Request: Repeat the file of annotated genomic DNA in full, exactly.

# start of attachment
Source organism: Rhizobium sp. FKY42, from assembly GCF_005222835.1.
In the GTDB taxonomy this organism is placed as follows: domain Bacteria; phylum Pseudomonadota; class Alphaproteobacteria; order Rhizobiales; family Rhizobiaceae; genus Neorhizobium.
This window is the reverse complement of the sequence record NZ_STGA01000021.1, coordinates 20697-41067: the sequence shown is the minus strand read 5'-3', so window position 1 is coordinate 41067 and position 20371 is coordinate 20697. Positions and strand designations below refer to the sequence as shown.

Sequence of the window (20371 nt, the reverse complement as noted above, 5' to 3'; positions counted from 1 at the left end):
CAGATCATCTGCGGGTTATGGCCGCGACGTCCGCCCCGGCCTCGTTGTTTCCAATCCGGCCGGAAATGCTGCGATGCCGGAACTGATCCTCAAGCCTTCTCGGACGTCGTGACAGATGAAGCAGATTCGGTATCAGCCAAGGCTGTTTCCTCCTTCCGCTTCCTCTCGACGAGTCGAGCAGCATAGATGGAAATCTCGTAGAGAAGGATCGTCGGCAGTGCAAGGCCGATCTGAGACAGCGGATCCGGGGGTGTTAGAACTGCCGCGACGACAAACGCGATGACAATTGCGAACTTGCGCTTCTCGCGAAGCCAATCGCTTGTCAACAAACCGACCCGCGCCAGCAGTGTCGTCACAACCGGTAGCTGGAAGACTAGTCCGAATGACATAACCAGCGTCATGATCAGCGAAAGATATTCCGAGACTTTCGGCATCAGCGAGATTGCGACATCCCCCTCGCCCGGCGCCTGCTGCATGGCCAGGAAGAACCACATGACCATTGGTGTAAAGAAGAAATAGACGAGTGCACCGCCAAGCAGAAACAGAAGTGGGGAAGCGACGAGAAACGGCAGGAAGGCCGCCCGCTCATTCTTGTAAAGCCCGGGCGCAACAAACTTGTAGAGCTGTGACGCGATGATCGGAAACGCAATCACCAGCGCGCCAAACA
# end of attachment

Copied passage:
Source organism: Rhizobium sp. FKY42, from assembly GCF_005222835.1.
In the GTDB taxonomy this organism is placed as follows: domain Bacteria; phylum Pseudomonadota; class Alphaproteobacteria; order Rhizobiales; family Rhizobiaceae; genus Neorhizobium.
This window is the reverse complement of the sequence record NZ_STGA01000021.1, coordinates 20697-41067: the sequence shown is the minus strand read 5'-3', so window position 1 is coordinate 41067 and position 20371 is coordinate 20697. Positions and strand designations below refer to the sequence as shown.

Sequence of the window (20371 nt, the reverse complement as noted above, 5' to 3'; positions counted from 1 at the left end):
CAGATCATCTGCGGGTTATGGCCGCGACGTCCGCCCCGGCCTCGTTGTTTCCAATCCGGCCGGAAATGCTGCGATGCCGGAACTGATCCTCAAGCCTTCTCGGACGTCGTGACAGATGAAGCAGATTCGGTATCAGCCAAGGCTGTTTCCTCCTTCCGCTTCCTCTCGACGAGTCGAGCAGCATAGATGGAAATCTCGTAGAGAAGGATCGTCGGCAGTGCAAGGCCGATCTGAGACAGCGGATCCGGGGGTGTTAGAACTGCCGCGACGACAAACGCGATGACAATTGCGAACTTGCGCTTCTCGCGAAGCCAATCGCTTGTCAACAAACCGACCCGCGCCAGCAGTGTCGTCACAACCGGTAGCTGGAAGACTAGTCCGAATGACATAACCAGCGTCATGATCAGCGAAAGATATTCCGAGACTTTCGGCATCAGCGAGATTGCGACATCCCCCTCGCCCGGCGCCTGCTGCATGGCCAGGAAGAACCACATGACCATTGGTGTAAAGAAGAAATAGACGAGTGCACCGCCAAGCAGAAACAGAAGTGGGGAAGCGACGAGAAACGGCAGGAAGGCCGCCCGCTCATTCTTGTAAAGCCCGGGCGCAACAAACTTGTAGAGCTGTGACGCGATGATCGGAAACGCAATCACCAGCGCGCCAAACA